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dc.contributor.authorCurrey, Eden Douglas
dc.date.accessioned2017-08-09T02:52:55Z
dc.date.available2017-08-09T02:52:55Z
dc.date.issued2006
dc.identifier.urihttp://hdl.handle.net/10179/11657
dc.description.abstractThe concept of Network centric warfare (NCW) is viewed as the next revolution in military affairs. Its introduction globally will necessarily affect the way the New Zealand Armed Forces operates in future conflicts. With the increasing use of digital technology in the military environment the need for and degree of increasing knowledge of Network Centric Warfare and its concepts must be explored.This country will have to combine its own definition and understanding of NCW into the framework of its Armed Force if it wants to continue to remain interoperable with technologically advanced coalition forces. This thesis looks into the issues and solutions which have been considered by other countries in their attempts to implement the NCW concept. It examines in detail how issues and solutions could be applied to New Zealand's attempt at NCW. Chapters One and Two define the academic processes which have been used in this study. They also give a brief introduction to the broad idea of Network Centric Warfare and its origins. Chapter Three examines in detail the complex evolution of the concept of Network Centric Warfare to its present state. In particular, it looks at how the events of September 11th 2001 have redefined warfare and the impact of that revolution on the traditional NCW concept. This chapter also focuses on the advantages and disadvantages of NCW which have now been proven through the experiences of Operation Enduring Freedom and Operation Iraqi Freedom. These two conflicts have been described as the first information technology wars of the 21st century. Chapter Four focuses on how the concept of Network Centric Warfare has and will affect the specifics of personnel and make-up of the New Zealand Defence Force, as it makes the transition from a Platform centric to a Network Centric approach in warfare. The special focus in this chapter is on the New Zealand Army. The concepts of the ethos and cultural identity of a force are introduced here, with a view to revealing the influences that the adaptation of NCW methods and techniques can have on the organisation of that force. The discussion concludes that the introduction of NCW can have profound and permanent effect on a force's ethos and identity. This chapter also considers the influence of technology can help in the recruitment and retention of highly skilled people in the Army. Chapter Five shows how the adoption of the concept of Network Centric warfare also has the potential to fundamentally change the way in which higher level policy and doctrine are introduced and modified in the Armed Forces. This chapter looks at how future infrastructure and policies will need to have increased flexibility built into them from the start in order to embrace the demands of NCW for rapid developments in information technology and force-wide diffusion of such developments. Chapter Six discusses a third important consequence of adopting the concept of Network Centric Warfare. Namely, how the introduction of NCW will affect both training and education of service personnel. In particular, it examines how the change from Platform Centric to Network Centric forms of warfare puts changing demands on the skill sets and needs required of service personnel. Examples are given of the new skill sets needed in order for them to work effectively in a NCW environment. Chapter Seven discusses the formation of a new training branch of service which will need to be set up to accommodate the new methods and skills that NCW brings to the battlefield. Included in this chapter are the imperatives of Information Warfare, Electronic Warfare, and Computer Network Operations for such a branch. Alongside Air, Land, Sea and Space NCW brings with it the creation of a fifth battle space. This battle-space is cyberspace which encompasses the electromagnetic sphere, the Internet and all manner of Wide and Local Area Networks (WANs and LANs). Chapter Eight returns to the issue of training and education introduced in Chapter Six, but focuses specifically on the use of simulation techniques and technologies. Such techniques will be required in order to help train soldiers to work effectively and efficiently under NCW. Why other training methods won't work well given an NCW environment, and why simulation technologies will work, is explained with examples of each. This chapter argues in particular that simulation provides the most effective training in the unified data architecture that will be needed to provide cross platform capability and inter and intra service solutions in Network Centric Warfare. Examples of data solutions are provided to help explain the underlying simulation concepts and methods. Chapter Nine is the conclusion of this study. It reviews the results of this thesis and provides recommendations on the implementation of the Network Centric Warfare environment required in the New Zealand Armed Forces.en_US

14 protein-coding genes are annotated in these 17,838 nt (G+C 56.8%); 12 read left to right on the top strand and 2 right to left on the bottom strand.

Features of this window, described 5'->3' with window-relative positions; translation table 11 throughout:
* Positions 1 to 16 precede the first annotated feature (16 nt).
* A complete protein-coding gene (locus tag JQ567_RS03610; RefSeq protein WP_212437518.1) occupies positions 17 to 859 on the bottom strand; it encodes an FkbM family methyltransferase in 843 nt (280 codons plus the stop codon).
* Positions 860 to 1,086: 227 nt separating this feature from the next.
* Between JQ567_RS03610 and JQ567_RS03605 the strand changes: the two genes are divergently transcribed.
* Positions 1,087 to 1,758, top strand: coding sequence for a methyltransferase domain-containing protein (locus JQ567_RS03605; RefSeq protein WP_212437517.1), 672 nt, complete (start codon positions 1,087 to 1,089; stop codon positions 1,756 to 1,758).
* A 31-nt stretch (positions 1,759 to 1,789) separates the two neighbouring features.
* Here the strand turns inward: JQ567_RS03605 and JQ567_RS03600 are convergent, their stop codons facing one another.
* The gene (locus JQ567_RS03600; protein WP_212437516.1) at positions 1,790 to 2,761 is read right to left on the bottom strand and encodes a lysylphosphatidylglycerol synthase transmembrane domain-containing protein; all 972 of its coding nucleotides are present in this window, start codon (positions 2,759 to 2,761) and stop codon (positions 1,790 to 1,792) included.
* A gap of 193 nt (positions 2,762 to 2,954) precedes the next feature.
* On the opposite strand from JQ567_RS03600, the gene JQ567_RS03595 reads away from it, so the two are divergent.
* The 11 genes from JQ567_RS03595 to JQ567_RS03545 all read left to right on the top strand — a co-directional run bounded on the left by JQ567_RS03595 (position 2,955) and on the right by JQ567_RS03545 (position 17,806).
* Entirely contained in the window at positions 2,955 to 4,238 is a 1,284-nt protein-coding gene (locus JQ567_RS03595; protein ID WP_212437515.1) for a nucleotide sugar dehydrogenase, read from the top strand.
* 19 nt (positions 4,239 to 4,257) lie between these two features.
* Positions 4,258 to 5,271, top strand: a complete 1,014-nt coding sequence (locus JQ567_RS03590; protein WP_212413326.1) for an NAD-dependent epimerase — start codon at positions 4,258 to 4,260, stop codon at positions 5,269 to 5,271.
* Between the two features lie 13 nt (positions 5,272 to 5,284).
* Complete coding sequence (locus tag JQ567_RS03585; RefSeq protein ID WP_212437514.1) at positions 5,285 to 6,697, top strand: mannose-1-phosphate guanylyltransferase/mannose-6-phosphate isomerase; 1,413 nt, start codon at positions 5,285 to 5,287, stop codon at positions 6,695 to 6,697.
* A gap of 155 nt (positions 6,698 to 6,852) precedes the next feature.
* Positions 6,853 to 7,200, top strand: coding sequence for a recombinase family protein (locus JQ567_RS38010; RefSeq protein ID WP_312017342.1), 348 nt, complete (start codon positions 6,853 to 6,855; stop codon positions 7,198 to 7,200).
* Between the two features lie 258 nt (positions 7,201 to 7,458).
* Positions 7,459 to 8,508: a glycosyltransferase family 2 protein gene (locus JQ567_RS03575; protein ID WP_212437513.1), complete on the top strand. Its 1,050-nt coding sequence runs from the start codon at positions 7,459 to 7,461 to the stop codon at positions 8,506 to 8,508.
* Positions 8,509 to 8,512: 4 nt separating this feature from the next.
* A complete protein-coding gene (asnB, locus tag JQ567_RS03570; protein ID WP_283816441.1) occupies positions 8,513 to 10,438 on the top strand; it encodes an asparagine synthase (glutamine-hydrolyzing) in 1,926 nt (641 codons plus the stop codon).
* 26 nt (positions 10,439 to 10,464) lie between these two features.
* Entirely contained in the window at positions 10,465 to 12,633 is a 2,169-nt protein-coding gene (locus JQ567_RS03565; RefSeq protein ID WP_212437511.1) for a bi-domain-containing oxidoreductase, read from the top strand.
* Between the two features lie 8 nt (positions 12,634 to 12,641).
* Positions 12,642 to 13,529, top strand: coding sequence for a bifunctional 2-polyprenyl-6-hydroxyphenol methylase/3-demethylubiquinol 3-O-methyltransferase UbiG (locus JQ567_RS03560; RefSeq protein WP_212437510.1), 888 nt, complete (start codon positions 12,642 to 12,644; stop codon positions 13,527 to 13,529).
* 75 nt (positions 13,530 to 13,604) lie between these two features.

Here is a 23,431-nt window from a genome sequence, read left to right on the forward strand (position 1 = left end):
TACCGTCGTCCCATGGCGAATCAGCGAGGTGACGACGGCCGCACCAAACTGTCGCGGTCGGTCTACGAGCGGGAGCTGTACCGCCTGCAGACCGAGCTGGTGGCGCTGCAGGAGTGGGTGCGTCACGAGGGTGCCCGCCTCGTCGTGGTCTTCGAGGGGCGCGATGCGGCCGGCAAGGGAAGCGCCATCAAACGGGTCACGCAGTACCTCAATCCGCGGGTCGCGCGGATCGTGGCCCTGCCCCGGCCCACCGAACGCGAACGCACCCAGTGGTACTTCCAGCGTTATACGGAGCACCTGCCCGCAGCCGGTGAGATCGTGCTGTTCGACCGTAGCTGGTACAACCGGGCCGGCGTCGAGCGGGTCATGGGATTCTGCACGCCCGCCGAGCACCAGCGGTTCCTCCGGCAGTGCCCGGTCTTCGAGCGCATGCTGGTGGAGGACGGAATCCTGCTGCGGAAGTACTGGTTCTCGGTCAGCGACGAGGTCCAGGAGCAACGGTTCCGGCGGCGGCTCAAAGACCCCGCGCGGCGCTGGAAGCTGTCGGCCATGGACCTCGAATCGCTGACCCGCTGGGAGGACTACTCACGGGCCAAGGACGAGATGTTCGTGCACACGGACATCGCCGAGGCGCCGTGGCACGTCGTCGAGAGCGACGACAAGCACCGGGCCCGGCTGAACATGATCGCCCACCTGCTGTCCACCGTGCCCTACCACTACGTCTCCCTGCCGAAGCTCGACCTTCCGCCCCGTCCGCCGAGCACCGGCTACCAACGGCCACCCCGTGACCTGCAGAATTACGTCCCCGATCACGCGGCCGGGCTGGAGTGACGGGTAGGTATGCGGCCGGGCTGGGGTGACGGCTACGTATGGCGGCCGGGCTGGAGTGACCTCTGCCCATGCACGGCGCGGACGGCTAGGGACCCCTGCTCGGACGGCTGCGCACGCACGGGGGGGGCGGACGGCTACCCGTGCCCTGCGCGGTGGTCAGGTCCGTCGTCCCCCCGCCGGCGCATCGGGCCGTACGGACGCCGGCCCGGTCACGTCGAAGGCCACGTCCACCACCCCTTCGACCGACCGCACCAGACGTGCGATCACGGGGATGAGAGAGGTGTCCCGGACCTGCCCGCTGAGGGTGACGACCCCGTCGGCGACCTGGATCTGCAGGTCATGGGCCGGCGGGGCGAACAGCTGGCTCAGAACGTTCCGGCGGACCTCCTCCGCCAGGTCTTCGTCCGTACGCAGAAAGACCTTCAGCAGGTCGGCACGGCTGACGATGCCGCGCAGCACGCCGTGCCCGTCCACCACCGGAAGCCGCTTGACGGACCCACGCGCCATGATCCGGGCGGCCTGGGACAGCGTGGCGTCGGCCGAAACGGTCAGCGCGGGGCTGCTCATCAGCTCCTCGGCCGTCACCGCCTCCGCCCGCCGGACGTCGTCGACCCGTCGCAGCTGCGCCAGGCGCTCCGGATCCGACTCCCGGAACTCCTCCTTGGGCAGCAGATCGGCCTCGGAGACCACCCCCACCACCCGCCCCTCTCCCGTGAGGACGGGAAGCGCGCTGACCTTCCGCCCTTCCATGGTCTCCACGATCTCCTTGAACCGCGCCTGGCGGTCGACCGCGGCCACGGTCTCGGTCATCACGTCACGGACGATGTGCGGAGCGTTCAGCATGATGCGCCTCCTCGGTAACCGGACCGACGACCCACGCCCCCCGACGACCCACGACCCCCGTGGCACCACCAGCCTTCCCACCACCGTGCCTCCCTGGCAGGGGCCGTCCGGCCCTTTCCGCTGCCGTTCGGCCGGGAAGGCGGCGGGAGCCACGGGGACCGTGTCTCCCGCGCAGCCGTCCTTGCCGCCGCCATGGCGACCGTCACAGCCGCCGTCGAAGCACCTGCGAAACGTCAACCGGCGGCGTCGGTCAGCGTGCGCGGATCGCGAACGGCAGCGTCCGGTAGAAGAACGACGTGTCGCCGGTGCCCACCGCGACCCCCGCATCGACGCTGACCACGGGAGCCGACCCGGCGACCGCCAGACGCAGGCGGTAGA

dc.language.isoenen_US
dc.publisherMassey Universityen_US
dc.rightsThe Authoren_US
dc.subjectMilitary educationen_US
dc.subjectNew Zealanden_US
dc.subjectMilitary art and scienceen_US
dc.subjectArmed forces -- Training ofen_US
dc.titleTraining and education for network centric warfare : issues for New Zealand's Defence Force : a thesis presented in partial fulfilment of the requirements for the degree of Master of Arts in Defence and Strategic Studies at Massey Universityen_US
dc.typeThesisen_US
thesis.degree.disciplineDefence and Strategic Studiesen_US
thesis.degree.grantorMassey Universityen_US
thesis.degree.levelMastersen_US
thesis.degree.nameMaster of Arts (M.A.)en_US


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